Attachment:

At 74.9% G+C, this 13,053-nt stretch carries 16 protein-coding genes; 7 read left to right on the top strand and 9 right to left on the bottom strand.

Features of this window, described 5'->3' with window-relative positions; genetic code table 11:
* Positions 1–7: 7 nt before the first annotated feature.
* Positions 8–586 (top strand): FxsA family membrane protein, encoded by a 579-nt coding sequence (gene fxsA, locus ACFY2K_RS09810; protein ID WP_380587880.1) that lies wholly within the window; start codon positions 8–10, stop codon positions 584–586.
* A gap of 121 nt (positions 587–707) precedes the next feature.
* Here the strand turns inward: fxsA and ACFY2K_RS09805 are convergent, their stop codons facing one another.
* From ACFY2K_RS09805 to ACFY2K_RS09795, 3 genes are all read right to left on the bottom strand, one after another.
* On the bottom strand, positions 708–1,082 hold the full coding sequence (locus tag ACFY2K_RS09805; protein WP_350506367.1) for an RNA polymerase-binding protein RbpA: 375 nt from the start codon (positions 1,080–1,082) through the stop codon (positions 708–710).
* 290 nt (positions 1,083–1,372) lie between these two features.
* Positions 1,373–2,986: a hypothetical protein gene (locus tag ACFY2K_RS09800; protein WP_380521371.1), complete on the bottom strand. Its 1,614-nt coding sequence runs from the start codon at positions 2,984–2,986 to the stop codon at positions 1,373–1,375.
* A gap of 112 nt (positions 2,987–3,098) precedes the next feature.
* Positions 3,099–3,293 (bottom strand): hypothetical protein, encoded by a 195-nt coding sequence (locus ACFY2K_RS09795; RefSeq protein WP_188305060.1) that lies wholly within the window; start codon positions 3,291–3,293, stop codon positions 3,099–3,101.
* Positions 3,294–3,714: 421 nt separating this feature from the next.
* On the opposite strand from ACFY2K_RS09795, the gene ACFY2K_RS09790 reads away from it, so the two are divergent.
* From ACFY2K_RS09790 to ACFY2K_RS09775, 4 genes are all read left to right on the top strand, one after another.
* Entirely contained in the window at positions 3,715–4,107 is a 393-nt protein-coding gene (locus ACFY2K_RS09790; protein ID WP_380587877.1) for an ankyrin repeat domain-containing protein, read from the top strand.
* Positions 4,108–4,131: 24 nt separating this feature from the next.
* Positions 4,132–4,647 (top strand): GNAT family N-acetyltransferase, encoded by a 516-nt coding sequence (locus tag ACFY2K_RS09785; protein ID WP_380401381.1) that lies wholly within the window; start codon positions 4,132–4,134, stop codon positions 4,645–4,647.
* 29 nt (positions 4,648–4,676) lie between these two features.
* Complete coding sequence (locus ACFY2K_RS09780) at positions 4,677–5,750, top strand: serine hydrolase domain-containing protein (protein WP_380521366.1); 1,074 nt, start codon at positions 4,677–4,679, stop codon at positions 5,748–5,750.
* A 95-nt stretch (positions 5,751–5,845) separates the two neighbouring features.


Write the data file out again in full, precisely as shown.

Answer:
At 74.9% G+C, this 13,053-nt stretch carries 16 protein-coding genes; 7 read left to right on the top strand and 9 right to left on the bottom strand.

Features of this window, described 5'->3' with window-relative positions; genetic code table 11:
* Positions 1–7: 7 nt before the first annotated feature.
* Positions 8–586 (top strand): FxsA family membrane protein, encoded by a 579-nt coding sequence (gene fxsA, locus ACFY2K_RS09810; protein ID WP_380587880.1) that lies wholly within the window; start codon positions 8–10, stop codon positions 584–586.
* A gap of 121 nt (positions 587–707) precedes the next feature.
* Here the strand turns inward: fxsA and ACFY2K_RS09805 are convergent, their stop codons facing one another.
* From ACFY2K_RS09805 to ACFY2K_RS09795, 3 genes are all read right to left on the bottom strand, one after another.
* On the bottom strand, positions 708–1,082 hold the full coding sequence (locus tag ACFY2K_RS09805; protein WP_350506367.1) for an RNA polymerase-binding protein RbpA: 375 nt from the start codon (positions 1,080–1,082) through the stop codon (positions 708–710).
* 290 nt (positions 1,083–1,372) lie between these two features.
* Positions 1,373–2,986: a hypothetical protein gene (locus tag ACFY2K_RS09800; protein WP_380521371.1), complete on the bottom strand. Its 1,614-nt coding sequence runs from the start codon at positions 2,984–2,986 to the stop codon at positions 1,373–1,375.
* A gap of 112 nt (positions 2,987–3,098) precedes the next feature.
* Positions 3,099–3,293 (bottom strand): hypothetical protein, encoded by a 195-nt coding sequence (locus ACFY2K_RS09795; RefSeq protein WP_188305060.1) that lies wholly within the window; start codon positions 3,291–3,293, stop codon positions 3,099–3,101.
* Positions 3,294–3,714: 421 nt separating this feature from the next.
* On the opposite strand from ACFY2K_RS09795, the gene ACFY2K_RS09790 reads away from it, so the two are divergent.
* From ACFY2K_RS09790 to ACFY2K_RS09775, 4 genes are all read left to right on the top strand, one after another.
* Entirely contained in the window at positions 3,715–4,107 is a 393-nt protein-coding gene (locus ACFY2K_RS09790; protein ID WP_380587877.1) for an ankyrin repeat domain-containing protein, read from the top strand.
* Positions 4,108–4,131: 24 nt separating this feature from the next.
* Positions 4,132–4,647 (top strand): GNAT family N-acetyltransferase, encoded by a 516-nt coding sequence (locus tag ACFY2K_RS09785; protein ID WP_380401381.1) that lies wholly within the window; start codon positions 4,132–4,134, stop codon positions 4,645–4,647.
* 29 nt (positions 4,648–4,676) lie between these two features.
* Complete coding sequence (locus ACFY2K_RS09780) at positions 4,677–5,750, top strand: serine hydrolase domain-containing protein (protein WP_380521366.1); 1,074 nt, start codon at positions 4,677–4,679, stop codon at positions 5,748–5,750.
* A 95-nt stretch (positions 5,751–5,845) separates the two neighbouring features.